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October 21, 2015
Skepticism Greets Oil Industry Statement on Climate Change
    by Robert Kropp

Even before member companies of the Oil and Gas Climate initiative issued a statement supporting a climate deal in Paris in December, the Union of Concerned Scientists question the extent of the industry's commitment.


If by their statement in support of a meaningful climate treaty, member companies of the Oil and Gas Climate initiative (OGCI) were hoping for widespread trust in the veracity of fossil fuel industries, they might have chosen another week to release it. Just days before, the US Justice Department was urged by members of Congress to launch an investigation into ExxonMobil; the oil giant had conducted research confirming the effects of fossil fuels on climate change as far back as the 1970s, yet spent the next several decades funding climate denial.

Neither Exxon nor Chevron are members of the mostly European initiative, which was joined by the national oil companies of Saudi Arabia and Mexico in stating its “collective support for an effective global climate change agreement.”

“Governments set the conditions within which we produce and use energy and have a critical role to play in creating clear stable policy frameworks that are consistent with a 2°C future,” the statement continued. “We will support the implementation of these frameworks because they will help our companies to take informed decisions and make effective and sustainable contributions to addressing climate change.”

Striking in its absence from the statement, however, was a commitment on the part of the initiative to a price on carbon. The absence is especially mystifying because in June, the CEOs of several of the member companies
stated in a letter to the Financial Times that their “request to policy makers...is rather to ensure that the outcome of these talks leads to widespread carbon pricing in all countries.”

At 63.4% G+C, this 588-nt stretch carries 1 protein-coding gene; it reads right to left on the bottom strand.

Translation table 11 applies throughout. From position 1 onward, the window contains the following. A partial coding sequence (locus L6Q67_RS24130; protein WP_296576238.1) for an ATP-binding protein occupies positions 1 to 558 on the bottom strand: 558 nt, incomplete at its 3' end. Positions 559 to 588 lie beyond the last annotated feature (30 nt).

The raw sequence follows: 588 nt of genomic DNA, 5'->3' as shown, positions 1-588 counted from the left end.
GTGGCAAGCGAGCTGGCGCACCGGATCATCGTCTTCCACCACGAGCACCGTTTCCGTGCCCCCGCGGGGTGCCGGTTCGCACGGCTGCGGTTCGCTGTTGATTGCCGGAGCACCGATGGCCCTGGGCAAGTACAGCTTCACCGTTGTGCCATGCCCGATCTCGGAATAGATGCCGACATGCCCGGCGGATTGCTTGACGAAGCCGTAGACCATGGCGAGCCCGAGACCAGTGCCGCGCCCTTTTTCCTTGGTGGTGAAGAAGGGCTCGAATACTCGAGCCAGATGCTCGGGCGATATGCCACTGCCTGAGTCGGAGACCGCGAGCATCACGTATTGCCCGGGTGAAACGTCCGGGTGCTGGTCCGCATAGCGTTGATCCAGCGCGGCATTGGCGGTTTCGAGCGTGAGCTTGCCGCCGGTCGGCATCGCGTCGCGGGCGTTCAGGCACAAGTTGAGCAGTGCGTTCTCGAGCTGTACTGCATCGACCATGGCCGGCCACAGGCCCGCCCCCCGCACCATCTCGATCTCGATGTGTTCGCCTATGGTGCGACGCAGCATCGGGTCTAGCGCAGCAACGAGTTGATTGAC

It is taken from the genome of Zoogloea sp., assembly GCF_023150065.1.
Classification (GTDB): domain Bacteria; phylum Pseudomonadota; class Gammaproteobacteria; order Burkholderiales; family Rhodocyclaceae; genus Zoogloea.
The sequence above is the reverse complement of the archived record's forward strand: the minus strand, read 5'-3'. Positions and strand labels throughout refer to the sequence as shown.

One day before the statement was published, the
Union of Concerned Scientists (UCS) stated that any statement from the initiative “should be greeted with a healthy dose of skepticism.” But even UCS expected the member companies “to call for a global carbon pricing system.”

Also in the UCS statement were questions regarding industry support for: science-based limits on emissions and voluntary reductions of emissions, “on a trajectory and timeline consistent with these limits”; the elimination of fossil fuel subsidies, which were estimated by Oil Change International (OCI) last year to be $88 billion by the G20 nations alone; and severing “financial ties to advocacy groups and trade associations that spread disinformation on climate science and politicians who oppose climate policies.” None of the issues raised by UCS were specifically addressed in the OGCI statement.

Rejecting the opportunity to join his European counterparts, Exxon CEO Rex Tillerson
told reporters, “We’re not going to be disingenuous about it. We’re not going to fake it.” Instead, Tillerson took the opportunity to once again question the accuracy of current climate models, stating that they “just aren’t that good.”

Tillerson's remarks came after Exxon's annual general meeting in May, where shareowners such as Sister Pat Daly of the
Interfaith Center on Corporate Responsibility (ICCR) challenged the company on its inaction.

“Investors have shifted,” Sister Daly said. “We need to walk away from the Paris climate negotiations in December with a treaty that will lead us in a sustainable direction.”

 

 
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